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Report of the Secretary of the Navy to Congress, by Secretary of the Navy Benjamin F. Tracy, October 15, 1889

In 1889 Secretary of the Navy Benjamin F. Tracy reported to Congress that the United States, with 13,000 miles of exposed seacoast, was vulnerable to attack. The United States had only three armored ships capable of operating in open sea, while European nations and China had larger, stronger navies. Tracy requested 20 battleships to protect the United States and its commerce.

U.S. Senate Library

Report of the Secretary of the Navy to Congress, by Secretary of the Navy Benjamin F. Tracy, October 15, 1889 Report of the Secretary of the Navy to Congress, by Secretary of the Navy Benjamin F. Tracy, October 15, 1889

Creating a Modern Navy

The end of the nineteenth century was a time of change for the U.S. Navy as the nation became increasingly engaged in international affairs. When proponents of a “Big Navy” called for state-of-the-art steel ships to protect the United States and its interests, Congress responded with the Battleship Act of 1890, the first significant legislation authorizing construction of new battleships. Marking an era of greater U.S. naval power, the ships played a significant role in the Spanish-American War of 1898.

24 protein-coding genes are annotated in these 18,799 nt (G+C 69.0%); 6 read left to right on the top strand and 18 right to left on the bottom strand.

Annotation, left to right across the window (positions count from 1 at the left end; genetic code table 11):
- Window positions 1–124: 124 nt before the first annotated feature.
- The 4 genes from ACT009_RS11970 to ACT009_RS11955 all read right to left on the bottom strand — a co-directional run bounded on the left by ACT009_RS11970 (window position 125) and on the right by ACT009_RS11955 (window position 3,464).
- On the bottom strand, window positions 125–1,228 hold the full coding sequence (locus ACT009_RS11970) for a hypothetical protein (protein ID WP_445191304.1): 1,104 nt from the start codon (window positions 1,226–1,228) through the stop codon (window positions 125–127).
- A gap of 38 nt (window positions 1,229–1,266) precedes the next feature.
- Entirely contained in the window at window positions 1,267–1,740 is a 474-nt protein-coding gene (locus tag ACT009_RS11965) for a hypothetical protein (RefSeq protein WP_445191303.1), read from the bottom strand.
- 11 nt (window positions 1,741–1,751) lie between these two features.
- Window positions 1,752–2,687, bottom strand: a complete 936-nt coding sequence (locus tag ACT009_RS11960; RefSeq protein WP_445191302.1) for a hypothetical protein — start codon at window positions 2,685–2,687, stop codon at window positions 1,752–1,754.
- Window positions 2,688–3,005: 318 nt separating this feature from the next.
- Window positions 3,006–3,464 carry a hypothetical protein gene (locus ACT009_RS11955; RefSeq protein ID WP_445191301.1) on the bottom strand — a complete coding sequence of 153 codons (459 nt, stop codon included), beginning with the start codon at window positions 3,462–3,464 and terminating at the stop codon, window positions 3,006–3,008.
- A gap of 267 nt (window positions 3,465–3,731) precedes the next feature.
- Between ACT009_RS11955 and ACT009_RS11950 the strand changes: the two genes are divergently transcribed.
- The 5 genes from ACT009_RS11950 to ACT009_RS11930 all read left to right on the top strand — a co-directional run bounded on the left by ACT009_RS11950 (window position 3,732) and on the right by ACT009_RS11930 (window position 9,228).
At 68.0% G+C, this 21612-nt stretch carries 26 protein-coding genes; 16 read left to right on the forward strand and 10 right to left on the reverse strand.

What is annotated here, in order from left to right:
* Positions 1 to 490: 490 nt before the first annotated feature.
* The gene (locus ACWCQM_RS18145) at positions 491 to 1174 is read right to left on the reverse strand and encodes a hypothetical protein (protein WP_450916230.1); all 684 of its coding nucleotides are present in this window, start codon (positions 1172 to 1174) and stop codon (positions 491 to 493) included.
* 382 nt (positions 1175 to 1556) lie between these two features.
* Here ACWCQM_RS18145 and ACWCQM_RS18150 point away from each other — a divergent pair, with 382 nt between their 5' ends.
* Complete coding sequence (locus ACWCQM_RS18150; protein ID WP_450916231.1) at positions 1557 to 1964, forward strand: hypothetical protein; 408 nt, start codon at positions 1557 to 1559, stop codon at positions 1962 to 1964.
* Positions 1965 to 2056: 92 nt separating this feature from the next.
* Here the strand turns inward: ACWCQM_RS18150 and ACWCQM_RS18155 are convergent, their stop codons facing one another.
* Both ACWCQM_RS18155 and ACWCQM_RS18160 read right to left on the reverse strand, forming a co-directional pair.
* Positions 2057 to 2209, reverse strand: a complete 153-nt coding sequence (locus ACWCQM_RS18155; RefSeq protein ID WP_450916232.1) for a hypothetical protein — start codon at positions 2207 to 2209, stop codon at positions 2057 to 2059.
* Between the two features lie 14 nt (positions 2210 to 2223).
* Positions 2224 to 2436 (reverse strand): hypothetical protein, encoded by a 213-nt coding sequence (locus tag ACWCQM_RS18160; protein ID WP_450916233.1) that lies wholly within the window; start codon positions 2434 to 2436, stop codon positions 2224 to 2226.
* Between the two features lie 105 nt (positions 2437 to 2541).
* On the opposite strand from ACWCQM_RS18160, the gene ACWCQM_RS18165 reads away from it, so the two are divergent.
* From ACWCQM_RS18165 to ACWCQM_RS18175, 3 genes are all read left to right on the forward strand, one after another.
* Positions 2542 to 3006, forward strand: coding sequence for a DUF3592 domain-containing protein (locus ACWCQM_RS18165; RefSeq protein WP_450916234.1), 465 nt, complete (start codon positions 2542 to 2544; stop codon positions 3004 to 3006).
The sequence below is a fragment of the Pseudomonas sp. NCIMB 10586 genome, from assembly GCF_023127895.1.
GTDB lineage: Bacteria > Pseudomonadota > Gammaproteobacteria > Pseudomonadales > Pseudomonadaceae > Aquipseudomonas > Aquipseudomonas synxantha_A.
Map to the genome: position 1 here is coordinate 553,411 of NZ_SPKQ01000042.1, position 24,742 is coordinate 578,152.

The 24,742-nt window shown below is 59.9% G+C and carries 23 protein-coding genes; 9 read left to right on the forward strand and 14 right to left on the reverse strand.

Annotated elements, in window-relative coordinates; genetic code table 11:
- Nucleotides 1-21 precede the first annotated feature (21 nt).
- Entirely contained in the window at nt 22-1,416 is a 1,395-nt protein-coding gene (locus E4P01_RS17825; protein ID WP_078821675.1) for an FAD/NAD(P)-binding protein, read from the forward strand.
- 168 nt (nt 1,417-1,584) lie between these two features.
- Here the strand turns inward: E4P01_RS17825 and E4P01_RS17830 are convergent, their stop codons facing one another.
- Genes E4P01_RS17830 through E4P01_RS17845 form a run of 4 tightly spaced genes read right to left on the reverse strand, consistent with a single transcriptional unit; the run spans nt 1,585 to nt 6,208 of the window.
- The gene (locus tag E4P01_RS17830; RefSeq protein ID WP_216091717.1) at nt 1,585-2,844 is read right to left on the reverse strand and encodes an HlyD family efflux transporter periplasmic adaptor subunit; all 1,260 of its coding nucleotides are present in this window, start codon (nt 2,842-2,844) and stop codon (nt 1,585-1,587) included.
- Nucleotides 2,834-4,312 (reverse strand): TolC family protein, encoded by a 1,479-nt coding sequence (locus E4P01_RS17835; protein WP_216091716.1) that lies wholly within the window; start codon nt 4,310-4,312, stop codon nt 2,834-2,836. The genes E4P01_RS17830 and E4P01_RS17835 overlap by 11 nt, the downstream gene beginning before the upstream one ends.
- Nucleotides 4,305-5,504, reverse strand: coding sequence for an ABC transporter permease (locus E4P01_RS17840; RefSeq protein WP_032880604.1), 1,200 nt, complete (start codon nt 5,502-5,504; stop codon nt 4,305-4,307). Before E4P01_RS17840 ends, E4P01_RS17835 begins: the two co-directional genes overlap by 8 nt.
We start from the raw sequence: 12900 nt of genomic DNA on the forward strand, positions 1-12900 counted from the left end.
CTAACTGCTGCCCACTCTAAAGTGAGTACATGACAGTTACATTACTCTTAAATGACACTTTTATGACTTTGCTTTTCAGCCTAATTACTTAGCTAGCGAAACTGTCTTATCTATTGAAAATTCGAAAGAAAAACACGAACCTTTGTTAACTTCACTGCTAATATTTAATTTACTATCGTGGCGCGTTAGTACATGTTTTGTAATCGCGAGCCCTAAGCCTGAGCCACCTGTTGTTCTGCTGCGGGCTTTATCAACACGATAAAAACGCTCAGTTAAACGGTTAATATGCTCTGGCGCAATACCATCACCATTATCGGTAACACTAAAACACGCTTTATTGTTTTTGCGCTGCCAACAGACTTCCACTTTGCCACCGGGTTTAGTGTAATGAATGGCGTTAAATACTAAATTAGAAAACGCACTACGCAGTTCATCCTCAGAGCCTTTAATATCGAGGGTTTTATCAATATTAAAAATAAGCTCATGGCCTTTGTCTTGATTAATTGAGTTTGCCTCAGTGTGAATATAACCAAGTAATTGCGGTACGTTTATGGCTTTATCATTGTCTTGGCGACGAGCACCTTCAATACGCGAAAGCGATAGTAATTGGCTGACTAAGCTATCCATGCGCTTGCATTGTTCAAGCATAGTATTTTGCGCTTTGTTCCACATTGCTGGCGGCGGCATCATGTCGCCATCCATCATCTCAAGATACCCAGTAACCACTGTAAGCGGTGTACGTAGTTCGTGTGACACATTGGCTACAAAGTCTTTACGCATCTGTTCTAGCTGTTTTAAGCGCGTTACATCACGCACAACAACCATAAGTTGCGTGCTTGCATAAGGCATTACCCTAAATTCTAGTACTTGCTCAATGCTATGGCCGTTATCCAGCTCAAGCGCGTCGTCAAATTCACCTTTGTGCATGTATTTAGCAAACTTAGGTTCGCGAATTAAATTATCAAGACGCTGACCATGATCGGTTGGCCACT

To carry on even a defensive war with any hope of success we must have armored battle-ships. . . . for it is not to be tolerated that the United States, with its population, its revenue, and its trade, is to submit to attack upon the threshold of its harbors

Secretary of the Navy Benjamin F. Tracy, Report of the Secretary of the Navy to Congress, October 15, 1889